The Wise Man’s Fear – Patrick Rothfuss


Unfortunately, Goodreads doesn’t allow zero stars for a book and so this one gets a bonus star.

Following on The Name of the Wind, The Wise Man’s Fear is like the really attractive blonde that you just want to spend more time with. The sad realisation is that one you start to spend time with her you find that the only thing she can talk about is the same old topic as that other blonde, her sister. She knows the conversation downpat and recites it verbatim. But nothing ever changes in the conversation and she can’t shut up. She just talks and talks and never gets to the point of any story she’s trying to tell… ever!!

If you’re looking for something with a plot forget about reading The Wise Man’s fear. As already mentioned, this novel prattles on and on and never gets to the point. Rothfuss defies critics by saying that in life there are no convenient plot points, no easy to define split between the different acts. He argues that because his book is about the life of Kvothe that there needn’t be such literary contrivances. He loves the details… like giving you a grocery list of what Kvothe goes to buy while they’re hunting bandits.

The author forgets that people read to escape from the mundane facts of life without plot points or easy to define splits between the different acts. There are enough lists in normal life without having to get another meaningless list.

The book jacket provided a brief history of what we can look forward to in the series and after two tomes in the series, I believe we may have touched on two items. Isn’t this a brilliant example of breaking promises to the reader?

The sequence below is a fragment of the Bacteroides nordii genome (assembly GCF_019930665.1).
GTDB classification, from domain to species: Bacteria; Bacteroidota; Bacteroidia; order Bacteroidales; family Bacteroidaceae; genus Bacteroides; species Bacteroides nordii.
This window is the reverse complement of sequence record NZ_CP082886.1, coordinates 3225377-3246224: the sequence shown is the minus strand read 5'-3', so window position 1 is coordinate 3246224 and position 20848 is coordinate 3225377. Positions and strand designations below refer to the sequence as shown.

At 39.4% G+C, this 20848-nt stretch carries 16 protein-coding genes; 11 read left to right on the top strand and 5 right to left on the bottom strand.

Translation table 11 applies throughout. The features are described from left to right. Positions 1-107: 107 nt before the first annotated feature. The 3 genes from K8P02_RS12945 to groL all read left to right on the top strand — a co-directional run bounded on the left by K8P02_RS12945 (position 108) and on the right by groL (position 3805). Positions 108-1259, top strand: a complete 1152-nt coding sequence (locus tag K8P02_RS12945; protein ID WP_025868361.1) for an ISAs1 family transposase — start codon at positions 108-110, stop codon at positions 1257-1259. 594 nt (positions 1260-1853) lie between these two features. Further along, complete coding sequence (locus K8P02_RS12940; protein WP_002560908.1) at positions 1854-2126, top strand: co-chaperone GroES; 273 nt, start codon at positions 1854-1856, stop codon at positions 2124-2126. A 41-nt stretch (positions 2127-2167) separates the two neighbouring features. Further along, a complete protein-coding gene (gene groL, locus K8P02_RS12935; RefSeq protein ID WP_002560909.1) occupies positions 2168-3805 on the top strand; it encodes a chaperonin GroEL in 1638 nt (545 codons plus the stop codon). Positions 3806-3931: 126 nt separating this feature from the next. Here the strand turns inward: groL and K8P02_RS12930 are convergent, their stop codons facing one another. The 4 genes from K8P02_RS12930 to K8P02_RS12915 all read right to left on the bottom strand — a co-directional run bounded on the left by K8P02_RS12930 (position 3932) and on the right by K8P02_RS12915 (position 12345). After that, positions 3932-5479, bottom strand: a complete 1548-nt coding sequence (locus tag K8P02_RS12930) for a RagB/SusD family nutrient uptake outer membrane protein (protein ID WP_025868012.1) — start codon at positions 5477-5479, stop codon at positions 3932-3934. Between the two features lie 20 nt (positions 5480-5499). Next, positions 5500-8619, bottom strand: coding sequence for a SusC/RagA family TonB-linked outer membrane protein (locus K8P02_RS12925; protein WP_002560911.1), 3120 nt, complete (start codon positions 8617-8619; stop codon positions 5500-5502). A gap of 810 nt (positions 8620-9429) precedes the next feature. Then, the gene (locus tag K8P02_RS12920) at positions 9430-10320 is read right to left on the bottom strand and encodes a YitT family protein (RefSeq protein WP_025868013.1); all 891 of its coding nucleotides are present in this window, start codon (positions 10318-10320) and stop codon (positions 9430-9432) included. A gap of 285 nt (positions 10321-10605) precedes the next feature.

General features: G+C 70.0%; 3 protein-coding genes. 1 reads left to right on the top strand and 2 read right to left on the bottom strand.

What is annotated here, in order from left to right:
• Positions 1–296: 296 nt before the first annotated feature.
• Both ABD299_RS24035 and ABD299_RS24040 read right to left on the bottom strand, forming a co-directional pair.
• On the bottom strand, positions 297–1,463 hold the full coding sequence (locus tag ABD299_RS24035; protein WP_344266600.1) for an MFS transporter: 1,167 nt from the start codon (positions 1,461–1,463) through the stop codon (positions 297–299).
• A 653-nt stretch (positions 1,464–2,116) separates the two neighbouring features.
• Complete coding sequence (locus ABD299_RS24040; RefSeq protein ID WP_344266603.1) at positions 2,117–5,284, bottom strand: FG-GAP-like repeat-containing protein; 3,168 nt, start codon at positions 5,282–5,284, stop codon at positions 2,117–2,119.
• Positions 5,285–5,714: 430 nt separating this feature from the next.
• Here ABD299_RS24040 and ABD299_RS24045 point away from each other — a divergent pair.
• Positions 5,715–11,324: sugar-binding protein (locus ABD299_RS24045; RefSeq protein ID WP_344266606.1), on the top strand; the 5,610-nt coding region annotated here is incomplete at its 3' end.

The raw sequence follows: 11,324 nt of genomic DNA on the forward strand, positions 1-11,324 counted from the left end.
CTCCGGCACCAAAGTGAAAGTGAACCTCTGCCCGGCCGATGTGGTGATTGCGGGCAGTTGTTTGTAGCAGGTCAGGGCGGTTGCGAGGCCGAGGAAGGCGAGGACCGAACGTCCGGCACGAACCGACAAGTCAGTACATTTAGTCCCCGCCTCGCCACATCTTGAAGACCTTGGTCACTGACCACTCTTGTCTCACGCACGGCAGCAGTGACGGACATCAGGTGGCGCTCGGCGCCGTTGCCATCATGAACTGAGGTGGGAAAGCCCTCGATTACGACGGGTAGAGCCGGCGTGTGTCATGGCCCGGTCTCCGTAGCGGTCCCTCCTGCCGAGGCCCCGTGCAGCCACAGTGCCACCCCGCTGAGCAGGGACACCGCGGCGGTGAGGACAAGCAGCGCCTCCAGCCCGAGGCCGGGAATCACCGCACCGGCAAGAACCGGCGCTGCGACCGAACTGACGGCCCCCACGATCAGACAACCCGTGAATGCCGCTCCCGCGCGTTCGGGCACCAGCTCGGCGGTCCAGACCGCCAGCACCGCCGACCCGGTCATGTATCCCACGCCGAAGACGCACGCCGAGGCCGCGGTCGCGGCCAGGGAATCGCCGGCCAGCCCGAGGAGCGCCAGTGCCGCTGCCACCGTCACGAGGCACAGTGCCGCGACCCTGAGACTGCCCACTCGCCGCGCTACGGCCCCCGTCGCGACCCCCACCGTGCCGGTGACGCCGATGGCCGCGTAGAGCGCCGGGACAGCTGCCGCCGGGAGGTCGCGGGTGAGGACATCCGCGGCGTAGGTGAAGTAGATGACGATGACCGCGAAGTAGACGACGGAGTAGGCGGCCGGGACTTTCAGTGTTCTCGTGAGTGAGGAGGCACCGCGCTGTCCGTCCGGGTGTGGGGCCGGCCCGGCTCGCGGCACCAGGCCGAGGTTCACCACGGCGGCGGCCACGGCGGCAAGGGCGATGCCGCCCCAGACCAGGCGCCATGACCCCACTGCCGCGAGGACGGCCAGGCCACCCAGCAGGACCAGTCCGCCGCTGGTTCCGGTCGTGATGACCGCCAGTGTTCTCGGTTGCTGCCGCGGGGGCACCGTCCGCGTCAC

Gone is the fantastic writing that was present in The Name of the Wind and its place is more than a thousand pages of waffle.

I doubt whether I will be back for the third novel, or the fourth, five or fifteenth that it might take before the story is finally done.

The Way of Kings – 2011 Book of the Year


Yes, yes, I know that I’m a little behind the times and that Brandon Sanderson’s The Way of Kings came out in August 2010, but I was only able to get the novel this year. Before we go any further let me admit this – I’m a fan of Sanderson since I opened the first novel in his Mistborn trilogy. Admittedly, I didn’t enjoy the second and third novels in the series as much as that first one, but he had me hooked.

 

To be more honest, if it hadn’t been for the fact that he had been tipped to finish Robert Jordan’s The Wheel of Time series, it might have been several more years before I discovered him. Any of you who have been following my blog for a while will know my dislike of the series, but everyone has their own tastes and one can’t fault the man for accepting the mantle to finish a project as big as The Wheel of Time. In fact, I admire him for the courage to take the torch from a man he admits as being his inspiration.

 

But, this isn’t about his work on The Wheel of Time but instead the first chapter in his own epic series, The Stormlight Archives. The man has taken what he learned while he wrote The Gathering Storm and applied it to his own writing style to refine his work even further.